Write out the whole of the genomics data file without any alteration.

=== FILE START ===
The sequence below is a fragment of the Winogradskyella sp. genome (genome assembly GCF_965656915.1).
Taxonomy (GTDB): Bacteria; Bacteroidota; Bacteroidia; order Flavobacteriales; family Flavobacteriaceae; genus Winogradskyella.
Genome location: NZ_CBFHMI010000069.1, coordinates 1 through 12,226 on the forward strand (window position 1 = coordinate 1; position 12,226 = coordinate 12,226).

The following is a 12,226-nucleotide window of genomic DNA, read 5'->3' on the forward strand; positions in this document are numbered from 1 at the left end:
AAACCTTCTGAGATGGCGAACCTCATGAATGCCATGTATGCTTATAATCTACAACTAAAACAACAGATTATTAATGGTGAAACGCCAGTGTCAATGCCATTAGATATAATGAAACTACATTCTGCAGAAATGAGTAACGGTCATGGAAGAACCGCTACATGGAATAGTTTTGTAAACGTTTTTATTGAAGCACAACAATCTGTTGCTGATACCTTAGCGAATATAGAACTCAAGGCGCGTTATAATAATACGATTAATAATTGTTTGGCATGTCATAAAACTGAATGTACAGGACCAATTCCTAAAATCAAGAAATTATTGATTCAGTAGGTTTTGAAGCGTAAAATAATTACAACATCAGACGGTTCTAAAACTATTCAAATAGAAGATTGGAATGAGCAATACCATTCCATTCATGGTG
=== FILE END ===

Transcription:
The sequence below is a fragment of the Winogradskyella sp. genome (genome assembly GCF_965656915.1).
Taxonomy (GTDB): Bacteria; Bacteroidota; Bacteroidia; order Flavobacteriales; family Flavobacteriaceae; genus Winogradskyella.
Genome location: NZ_CBFHMI010000069.1, coordinates 1 through 12,226 on the forward strand (window position 1 = coordinate 1; position 12,226 = coordinate 12,226).

The following is a 12,226-nucleotide window of genomic DNA, read 5'->3' on the forward strand; positions in this document are numbered from 1 at the left end:
AAACCTTCTGAGATGGCGAACCTCATGAATGCCATGTATGCTTATAATCTACAACTAAAACAACAGATTATTAATGGTGAAACGCCAGTGTCAATGCCATTAGATATAATGAAACTACATTCTGCAGAAATGAGTAACGGTCATGGAAGAACCGCTACATGGAATAGTTTTGTAAACGTTTTTATTGAAGCACAACAATCTGTTGCTGATACCTTAGCGAATATAGAACTCAAGGCGCGTTATAATAATACGATTAATAATTGTTTGGCATGTCATAAAACTGAATGTACAGGACCAATTCCTAAAATCAAGAAATTATTGATTCAGTAGGTTTTGAAGCGTAAAATAATTACAACATCAGACGGTTCTAAAACTATTCAAATAGAAGATTGGAATGAGCAATACCATTCCATTCATGGTG